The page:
I always want to live in the past. Why? I don’t know, you’ll have to ask a psychiatrist. But I don’t only mean 50 years ago, or 100 years ago, I also mean last week or last month or last year. For some reason, I never want time to pass. Strange, huh?

I follow a lot of sites on Facebook that show vintage photos, some go way back to the 1840s – yes, actual photos. I can stare at them forever and look at the people and wonder what they were thinking in that moment in time. Here are a few I saw recently, but over the years I have seen such great ones – action shots from the 1840s and 1850s and 1900s. Places I would like to possibly visit, if not live.

It would be interesting to visit these places even for a day, or maybe just an hour. I sometimes think that after we die, that we can visit or live at various places and times. Could we possibly choose an era and live it or watch it?

1840 NYC
1840s NYC. Would be nice to visit, not sure to live.
This is 1867 on Greenwich Street in NYC. This new fangled elevated railway is on a test run. Now imagine being there, how exciting, this new invention taking shape!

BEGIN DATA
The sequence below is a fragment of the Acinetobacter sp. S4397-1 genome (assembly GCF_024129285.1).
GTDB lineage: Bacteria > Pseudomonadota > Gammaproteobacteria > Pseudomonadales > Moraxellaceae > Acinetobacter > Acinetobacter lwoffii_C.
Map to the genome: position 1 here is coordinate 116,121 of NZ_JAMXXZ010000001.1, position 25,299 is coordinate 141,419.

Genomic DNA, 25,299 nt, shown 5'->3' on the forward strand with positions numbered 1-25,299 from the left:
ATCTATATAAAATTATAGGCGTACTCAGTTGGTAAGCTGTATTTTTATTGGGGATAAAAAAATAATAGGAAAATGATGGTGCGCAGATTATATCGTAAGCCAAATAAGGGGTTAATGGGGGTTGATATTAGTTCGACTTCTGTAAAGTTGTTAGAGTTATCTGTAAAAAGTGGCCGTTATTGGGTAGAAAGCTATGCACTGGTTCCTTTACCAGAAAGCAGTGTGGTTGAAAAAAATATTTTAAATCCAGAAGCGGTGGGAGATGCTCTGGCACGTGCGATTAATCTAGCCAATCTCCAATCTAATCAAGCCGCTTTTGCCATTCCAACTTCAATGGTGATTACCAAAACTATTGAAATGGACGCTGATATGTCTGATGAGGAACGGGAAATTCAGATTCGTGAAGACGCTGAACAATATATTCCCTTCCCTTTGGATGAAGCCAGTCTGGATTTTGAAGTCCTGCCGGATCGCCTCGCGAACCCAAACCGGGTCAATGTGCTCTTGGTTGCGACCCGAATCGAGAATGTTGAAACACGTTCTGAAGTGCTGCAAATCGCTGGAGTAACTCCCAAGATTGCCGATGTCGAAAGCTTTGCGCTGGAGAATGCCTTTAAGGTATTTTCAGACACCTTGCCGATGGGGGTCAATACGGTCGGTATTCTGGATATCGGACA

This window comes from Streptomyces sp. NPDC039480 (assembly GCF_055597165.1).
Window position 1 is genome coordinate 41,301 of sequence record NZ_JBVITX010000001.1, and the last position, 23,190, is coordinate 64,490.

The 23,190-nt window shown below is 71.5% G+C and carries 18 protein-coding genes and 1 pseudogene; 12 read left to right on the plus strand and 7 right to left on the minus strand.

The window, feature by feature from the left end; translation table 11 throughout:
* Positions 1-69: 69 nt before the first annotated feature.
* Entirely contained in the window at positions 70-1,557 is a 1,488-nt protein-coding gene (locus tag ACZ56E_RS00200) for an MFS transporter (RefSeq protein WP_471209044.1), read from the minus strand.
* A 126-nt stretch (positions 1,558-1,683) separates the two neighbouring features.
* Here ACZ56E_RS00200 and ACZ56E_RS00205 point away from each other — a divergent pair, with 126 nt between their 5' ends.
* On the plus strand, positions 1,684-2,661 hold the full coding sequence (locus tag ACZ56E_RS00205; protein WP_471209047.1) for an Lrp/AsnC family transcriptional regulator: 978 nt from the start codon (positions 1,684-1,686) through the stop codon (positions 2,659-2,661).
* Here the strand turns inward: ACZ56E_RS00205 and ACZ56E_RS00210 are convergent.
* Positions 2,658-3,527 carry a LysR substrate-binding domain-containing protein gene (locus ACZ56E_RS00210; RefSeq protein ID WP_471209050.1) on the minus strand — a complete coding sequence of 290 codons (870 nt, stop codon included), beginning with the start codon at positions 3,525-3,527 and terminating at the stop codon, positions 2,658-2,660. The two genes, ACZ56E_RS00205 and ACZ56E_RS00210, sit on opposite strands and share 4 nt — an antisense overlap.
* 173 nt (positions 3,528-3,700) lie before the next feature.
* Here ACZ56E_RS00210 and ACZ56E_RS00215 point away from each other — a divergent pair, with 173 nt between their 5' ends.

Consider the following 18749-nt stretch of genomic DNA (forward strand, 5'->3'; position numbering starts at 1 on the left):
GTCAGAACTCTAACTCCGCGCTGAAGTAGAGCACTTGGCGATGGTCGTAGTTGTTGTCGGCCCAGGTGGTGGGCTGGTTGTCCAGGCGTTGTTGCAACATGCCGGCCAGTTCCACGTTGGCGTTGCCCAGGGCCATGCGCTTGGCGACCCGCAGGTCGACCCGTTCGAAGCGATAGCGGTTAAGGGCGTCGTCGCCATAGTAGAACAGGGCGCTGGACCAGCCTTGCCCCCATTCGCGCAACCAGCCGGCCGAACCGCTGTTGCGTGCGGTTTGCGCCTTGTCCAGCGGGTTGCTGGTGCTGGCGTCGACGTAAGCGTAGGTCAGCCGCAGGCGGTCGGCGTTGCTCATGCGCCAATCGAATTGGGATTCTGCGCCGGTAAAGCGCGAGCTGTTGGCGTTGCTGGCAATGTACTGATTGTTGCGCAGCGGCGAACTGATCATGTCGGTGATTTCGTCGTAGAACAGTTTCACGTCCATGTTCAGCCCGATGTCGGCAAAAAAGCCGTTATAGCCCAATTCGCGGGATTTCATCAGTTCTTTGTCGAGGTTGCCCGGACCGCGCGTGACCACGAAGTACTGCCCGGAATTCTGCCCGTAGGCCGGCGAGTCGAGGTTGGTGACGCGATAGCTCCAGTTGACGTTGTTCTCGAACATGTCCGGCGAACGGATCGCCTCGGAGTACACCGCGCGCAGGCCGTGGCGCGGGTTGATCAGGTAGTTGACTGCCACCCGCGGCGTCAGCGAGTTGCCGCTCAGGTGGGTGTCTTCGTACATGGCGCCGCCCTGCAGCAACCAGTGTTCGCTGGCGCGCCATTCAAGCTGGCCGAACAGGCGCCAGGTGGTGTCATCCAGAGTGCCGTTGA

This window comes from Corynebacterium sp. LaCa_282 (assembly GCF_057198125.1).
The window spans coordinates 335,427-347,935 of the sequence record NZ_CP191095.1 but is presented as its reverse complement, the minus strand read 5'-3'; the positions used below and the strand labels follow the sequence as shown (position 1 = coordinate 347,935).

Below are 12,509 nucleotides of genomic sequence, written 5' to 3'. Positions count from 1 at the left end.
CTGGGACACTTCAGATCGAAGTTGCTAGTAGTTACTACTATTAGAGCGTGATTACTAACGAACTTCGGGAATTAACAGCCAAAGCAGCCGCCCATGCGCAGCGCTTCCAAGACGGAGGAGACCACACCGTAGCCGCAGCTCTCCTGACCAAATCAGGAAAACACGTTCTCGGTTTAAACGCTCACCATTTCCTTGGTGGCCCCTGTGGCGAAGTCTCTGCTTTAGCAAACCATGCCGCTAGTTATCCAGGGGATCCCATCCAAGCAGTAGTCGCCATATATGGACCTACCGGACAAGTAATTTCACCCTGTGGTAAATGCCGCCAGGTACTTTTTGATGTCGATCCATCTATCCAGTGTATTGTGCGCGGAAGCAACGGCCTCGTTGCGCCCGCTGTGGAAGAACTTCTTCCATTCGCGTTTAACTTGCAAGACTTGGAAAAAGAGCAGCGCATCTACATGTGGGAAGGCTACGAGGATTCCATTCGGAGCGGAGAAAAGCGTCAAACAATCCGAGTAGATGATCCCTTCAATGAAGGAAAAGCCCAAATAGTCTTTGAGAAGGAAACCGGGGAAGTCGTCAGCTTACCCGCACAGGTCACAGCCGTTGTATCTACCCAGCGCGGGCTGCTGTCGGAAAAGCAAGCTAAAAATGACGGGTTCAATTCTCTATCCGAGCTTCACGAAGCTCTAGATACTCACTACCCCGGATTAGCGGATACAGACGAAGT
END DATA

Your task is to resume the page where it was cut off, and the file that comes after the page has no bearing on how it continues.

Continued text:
1892 Union Square – a place I visit often.
Chicago 1893 – how the kids lived back then. Hanging out near a dead horse, just another day. No, I don’t think I’d like to visit this location. Probably doesn’t smell that great.
Bathers at the beach, 1897. Yes, I would like to be there for the day.
circa 1900 Madison Square – future home of the Flatiron Building. Yup, right where that Heinz sign is. That building across the way with the cupola on the roof is still standing today,  the Sohmer Building, called that because it originally housed the showroom and offices of Sohmer & Co., inventors of the modern baby grand piano, built in 1897-98, a few years before the Flatiron Building was completed in 1902.